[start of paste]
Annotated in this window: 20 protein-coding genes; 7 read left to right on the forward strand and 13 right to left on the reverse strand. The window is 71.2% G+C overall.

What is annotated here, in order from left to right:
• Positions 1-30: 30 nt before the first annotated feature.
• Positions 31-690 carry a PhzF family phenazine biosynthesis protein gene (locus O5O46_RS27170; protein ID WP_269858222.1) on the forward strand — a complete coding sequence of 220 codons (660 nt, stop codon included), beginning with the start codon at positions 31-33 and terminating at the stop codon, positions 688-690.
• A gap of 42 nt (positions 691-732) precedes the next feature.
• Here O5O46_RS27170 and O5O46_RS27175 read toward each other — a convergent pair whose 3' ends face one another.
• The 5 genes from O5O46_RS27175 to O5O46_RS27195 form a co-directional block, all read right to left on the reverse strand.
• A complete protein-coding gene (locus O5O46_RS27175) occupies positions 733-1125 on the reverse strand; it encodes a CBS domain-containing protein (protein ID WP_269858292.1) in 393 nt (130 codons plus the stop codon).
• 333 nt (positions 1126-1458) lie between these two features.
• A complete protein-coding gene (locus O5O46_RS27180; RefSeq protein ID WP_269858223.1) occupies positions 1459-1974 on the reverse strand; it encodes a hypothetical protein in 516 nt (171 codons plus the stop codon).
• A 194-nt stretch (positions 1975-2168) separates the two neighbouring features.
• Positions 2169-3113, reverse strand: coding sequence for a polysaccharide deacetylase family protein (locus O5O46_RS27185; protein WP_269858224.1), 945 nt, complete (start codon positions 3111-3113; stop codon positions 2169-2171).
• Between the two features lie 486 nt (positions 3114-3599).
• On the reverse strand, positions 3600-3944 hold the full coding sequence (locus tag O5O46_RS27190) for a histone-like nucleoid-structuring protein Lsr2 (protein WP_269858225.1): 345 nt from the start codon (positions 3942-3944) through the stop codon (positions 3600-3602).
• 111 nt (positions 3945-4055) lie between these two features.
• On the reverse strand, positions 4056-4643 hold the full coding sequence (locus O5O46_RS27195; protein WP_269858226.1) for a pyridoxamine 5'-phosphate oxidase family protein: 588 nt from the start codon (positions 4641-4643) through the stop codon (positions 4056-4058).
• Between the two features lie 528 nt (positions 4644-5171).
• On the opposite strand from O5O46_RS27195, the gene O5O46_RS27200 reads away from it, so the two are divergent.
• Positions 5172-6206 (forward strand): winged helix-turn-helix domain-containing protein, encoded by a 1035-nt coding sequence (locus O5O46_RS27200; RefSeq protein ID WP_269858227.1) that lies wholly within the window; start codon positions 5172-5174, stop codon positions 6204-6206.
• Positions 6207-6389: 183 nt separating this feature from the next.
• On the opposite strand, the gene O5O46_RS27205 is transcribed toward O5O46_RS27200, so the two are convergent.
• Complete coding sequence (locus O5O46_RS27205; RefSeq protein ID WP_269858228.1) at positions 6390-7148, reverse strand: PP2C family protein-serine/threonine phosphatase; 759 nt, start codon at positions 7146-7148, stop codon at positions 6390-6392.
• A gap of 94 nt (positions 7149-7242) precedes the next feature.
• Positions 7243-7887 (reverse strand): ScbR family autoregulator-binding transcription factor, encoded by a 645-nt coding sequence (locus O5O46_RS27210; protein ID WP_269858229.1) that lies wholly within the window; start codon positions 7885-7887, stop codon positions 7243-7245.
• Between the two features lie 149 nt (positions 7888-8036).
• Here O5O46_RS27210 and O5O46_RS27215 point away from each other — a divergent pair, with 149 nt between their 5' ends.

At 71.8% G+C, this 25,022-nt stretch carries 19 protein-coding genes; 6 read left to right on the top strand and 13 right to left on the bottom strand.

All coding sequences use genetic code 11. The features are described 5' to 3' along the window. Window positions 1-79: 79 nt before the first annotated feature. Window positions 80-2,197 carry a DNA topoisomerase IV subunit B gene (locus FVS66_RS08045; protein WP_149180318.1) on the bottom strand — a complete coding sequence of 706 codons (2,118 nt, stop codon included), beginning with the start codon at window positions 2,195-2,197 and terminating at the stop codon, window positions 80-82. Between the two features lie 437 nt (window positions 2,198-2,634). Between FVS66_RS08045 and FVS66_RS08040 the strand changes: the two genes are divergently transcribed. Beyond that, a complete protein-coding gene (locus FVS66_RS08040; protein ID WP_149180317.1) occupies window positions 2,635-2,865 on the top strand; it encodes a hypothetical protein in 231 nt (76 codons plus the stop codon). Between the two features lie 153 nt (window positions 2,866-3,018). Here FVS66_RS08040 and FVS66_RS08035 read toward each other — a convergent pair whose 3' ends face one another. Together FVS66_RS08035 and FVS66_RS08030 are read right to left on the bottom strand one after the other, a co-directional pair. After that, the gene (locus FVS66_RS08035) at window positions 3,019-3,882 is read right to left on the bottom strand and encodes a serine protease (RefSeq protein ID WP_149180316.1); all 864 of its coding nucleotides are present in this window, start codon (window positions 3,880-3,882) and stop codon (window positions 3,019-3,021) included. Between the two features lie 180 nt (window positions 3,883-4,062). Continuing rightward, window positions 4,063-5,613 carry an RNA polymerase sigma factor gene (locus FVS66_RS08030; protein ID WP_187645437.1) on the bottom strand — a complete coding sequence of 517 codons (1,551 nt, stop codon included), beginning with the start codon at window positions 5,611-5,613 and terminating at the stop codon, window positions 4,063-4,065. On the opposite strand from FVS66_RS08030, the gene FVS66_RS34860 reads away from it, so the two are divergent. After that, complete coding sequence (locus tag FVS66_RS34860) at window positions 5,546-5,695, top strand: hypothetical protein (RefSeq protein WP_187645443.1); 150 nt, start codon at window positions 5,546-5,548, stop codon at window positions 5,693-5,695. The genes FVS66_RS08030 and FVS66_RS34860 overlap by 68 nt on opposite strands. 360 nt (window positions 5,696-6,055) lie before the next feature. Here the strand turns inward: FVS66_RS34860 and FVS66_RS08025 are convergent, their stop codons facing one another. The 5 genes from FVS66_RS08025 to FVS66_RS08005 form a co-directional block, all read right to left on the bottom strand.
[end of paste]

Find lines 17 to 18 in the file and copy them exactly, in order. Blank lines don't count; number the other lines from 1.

• Between the two features lie 528 nt (positions 4644-5171).
• On the opposite strand from O5O46_RS27195, the gene O5O46_RS27200 reads away from it, so the two are divergent.